AHR gene

Last updated on: 03.12.2022

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The AHR gene (AHR stands for " Aryl Hydrocarbon Receptor") is a protein-coding gene located on chromosome 7p21.1.

General information
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The protein encoded by this gene an aryl hydrocarbon receptor (AHR), is a cytosolic transcription factor involved in the regulation of biological responses to aromatic hydrocarbons.

Aryl hydrocarbon receptors (AHRs) are transcription factors that are bound to co-chaperones in the resting state. Prior to ligand binding, the encoded protein is sequestered in the cytoplasm; after ligand binding, this protein migrates to the nucleus where it heterodimerizes with ARNT (Aryl Hydrocarbon Receptor Nuclear Translocator) and induces transcription by binding to xenobiotic response elements (XRE) (Gomez A et al. 2018).

Ligand binding causes dissociation of co-chaperones, allowing AHR to translocate to the nucleus, dimerize, and alter transcription of target genes.

The AHR receptor has been shown to regulate xenobiotic-metabolizing enzymes (xenobiotics = chemical substances that are not naturally formed but synthesized by humans and are foreign to the biological cycle). such as cytochrome P450.

Clinical picture
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Diseases associated with AHR include:

Retinitis Pigmentosa

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The AHR protein enables cells to adapt to changing conditions by recognizing compounds from the environment, diet, microbiome, and cell metabolism, and which plays an important role in development, immunity, and cancer (MacPherson L et al. 2013).

AHR is traditionally considered a ligand-activated receptor and transcription factor responsible for the induction of enzymes that metabolize drugs. Mediates biochemical and toxic effects of halogenated aromatic hydrocarbons (Puga A et al. (2002).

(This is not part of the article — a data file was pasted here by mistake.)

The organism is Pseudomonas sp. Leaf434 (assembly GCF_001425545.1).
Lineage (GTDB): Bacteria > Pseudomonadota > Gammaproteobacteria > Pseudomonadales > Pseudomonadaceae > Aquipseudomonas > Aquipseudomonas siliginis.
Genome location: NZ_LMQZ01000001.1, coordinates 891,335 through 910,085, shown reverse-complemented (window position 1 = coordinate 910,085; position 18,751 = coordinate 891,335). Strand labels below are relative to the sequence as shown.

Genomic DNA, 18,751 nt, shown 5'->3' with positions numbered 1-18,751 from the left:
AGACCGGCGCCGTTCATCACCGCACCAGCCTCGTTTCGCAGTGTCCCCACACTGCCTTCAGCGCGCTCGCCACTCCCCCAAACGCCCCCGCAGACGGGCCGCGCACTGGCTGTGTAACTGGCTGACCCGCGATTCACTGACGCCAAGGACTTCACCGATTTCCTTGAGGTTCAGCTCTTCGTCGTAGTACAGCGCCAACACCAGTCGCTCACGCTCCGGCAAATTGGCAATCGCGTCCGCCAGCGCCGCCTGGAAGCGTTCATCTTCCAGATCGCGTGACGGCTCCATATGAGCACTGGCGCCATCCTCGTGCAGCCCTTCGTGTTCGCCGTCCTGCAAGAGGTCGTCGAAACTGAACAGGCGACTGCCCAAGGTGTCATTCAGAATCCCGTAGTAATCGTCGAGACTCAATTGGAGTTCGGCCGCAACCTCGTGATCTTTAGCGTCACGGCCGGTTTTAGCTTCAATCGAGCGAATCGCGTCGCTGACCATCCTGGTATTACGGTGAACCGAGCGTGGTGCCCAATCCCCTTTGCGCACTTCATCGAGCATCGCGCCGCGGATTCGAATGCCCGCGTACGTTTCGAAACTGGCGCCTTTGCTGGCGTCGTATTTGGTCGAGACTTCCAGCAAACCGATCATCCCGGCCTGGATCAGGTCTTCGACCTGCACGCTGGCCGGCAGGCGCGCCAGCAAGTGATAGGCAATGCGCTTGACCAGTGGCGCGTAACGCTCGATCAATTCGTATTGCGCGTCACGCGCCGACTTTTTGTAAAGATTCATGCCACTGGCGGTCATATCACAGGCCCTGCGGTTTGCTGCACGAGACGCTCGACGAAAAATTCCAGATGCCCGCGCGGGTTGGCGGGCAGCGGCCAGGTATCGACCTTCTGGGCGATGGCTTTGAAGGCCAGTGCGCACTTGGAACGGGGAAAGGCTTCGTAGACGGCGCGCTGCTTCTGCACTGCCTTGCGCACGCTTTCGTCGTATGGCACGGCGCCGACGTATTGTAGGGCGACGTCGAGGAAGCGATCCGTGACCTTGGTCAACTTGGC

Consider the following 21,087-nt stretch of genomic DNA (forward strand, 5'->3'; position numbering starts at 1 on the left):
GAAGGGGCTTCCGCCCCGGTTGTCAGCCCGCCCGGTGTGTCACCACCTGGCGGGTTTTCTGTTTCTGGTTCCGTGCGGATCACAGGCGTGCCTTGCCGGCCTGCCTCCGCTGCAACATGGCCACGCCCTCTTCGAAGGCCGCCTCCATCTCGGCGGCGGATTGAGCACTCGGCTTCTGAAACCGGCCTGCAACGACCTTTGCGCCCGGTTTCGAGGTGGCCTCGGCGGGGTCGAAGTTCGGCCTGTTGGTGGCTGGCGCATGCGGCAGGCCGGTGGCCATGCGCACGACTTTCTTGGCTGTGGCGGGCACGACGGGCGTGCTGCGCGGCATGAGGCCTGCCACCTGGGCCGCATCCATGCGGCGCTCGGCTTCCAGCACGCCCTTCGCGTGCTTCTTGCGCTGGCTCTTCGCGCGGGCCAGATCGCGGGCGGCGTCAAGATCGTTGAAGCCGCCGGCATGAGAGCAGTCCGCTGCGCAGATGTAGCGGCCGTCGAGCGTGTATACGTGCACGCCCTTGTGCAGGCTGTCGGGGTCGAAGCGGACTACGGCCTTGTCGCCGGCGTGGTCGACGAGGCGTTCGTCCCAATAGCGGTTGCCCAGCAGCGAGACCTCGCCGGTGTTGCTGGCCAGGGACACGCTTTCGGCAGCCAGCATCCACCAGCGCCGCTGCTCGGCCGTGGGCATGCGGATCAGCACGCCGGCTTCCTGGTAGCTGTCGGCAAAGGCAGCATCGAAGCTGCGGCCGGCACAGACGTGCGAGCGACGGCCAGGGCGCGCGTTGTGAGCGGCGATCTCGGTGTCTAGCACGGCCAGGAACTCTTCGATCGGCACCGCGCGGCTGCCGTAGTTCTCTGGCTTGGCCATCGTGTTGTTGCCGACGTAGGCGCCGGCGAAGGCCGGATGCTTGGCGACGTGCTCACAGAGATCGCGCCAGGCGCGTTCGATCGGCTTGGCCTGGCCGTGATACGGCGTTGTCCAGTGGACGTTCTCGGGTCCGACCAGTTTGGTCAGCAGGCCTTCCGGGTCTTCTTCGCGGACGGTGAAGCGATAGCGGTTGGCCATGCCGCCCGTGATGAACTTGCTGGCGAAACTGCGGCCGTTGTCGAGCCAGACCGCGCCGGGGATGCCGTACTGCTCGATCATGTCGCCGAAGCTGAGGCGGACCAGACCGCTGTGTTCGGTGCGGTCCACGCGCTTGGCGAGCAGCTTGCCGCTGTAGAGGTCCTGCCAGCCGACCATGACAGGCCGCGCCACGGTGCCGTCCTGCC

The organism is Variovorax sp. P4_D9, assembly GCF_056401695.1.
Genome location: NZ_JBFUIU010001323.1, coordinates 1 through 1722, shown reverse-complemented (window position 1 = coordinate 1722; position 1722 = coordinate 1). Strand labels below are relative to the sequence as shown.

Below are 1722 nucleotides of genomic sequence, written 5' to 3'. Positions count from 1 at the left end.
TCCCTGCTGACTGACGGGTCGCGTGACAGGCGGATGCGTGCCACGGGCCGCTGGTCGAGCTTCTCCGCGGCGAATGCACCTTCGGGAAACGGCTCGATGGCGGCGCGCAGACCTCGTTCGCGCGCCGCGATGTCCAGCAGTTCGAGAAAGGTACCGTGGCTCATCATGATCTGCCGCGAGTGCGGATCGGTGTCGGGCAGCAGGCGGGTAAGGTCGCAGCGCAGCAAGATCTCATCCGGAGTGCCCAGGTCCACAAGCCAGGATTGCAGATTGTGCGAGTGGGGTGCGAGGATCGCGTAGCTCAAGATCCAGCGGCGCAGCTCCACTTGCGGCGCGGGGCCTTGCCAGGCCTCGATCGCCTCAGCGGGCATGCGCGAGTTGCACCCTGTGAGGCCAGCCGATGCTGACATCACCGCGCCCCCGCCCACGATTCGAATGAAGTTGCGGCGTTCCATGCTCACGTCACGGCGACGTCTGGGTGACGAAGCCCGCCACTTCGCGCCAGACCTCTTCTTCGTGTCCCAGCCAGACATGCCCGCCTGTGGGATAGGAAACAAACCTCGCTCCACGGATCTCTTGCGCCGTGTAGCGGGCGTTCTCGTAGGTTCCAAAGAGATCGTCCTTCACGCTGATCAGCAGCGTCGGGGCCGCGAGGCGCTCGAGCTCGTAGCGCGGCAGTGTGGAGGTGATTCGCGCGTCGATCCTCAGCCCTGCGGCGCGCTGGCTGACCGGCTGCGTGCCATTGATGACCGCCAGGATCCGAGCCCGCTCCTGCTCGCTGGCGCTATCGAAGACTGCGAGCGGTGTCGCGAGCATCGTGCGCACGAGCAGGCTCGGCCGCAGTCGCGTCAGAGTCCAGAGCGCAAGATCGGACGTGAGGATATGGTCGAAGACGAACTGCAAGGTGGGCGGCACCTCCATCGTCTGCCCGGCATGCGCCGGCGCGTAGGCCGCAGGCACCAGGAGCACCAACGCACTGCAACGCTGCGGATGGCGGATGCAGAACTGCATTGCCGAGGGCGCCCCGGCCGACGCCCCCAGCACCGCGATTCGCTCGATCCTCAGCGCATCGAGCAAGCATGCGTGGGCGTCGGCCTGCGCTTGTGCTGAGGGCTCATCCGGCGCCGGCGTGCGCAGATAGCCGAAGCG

The AHR receptor encoded AHR protein regulates a variety of biological processes, including angiogenesis, hematopoiesis, drug and lipid metabolism, cell motility, and immune modulation (Puga A et al. 2002).

Apparently, AHR receptors play a major role in UV-induced pigmentation. Thus, these receptors are produced by all cells of the epidermis (keratinocytes, Langerhans cells, melanocytes). In the skin, AhR functions, among other things, as a sensor that recognizes chemical environmental stimuli. Its importance in dermatological research is increasing now that it is known that AHR performs other diverse tasks in the skin, such as in the aging process or in the homeostasis of immune cells.

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  1. Gomez A et al (2018) Characterization of TCDD-inducible poly-ADP-ribose polymerase (TIPARP/ARTD14) catalytic activity. Biochem J 475:3827-3846.
  2. MacPherson L et al. (2013) 2,3,7,8-Tetrachlorodibenzo-p-dioxin poly(ADP-ribose) polymerase (TiPARP, ARTD14) is a mono-ADP-ribosyltransferase and repressor of aryl hydrocarbon receptor transactivation. Nucleic Acids Res 41:1604-1621.
  3. Puga A et al (2002). Role of the aryl hydrocarbon receptor in cell cycle regulation. Chem Biol Interact 141:117-130.

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Last updated on: 03.12.2022